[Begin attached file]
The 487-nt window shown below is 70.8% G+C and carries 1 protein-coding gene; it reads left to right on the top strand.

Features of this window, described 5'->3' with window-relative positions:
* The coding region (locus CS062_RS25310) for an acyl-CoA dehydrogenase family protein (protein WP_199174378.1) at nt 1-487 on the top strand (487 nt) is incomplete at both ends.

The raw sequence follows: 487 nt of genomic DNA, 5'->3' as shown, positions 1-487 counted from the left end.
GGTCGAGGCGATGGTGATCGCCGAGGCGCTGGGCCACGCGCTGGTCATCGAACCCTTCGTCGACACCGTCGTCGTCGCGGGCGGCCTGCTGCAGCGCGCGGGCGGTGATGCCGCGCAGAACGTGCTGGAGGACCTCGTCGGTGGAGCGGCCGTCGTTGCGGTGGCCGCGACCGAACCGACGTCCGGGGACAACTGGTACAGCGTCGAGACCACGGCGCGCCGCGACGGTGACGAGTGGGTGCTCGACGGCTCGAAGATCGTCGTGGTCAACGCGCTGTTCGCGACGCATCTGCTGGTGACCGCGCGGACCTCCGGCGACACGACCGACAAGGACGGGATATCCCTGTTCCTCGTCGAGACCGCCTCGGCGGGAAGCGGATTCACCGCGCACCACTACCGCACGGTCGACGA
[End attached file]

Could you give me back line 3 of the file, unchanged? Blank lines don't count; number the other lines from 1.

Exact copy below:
* The coding region (locus CS062_RS25310) for an acyl-CoA dehydrogenase family protein (protein WP_199174378.1) at nt 1-487 on the top strand (487 nt) is incomplete at both ends.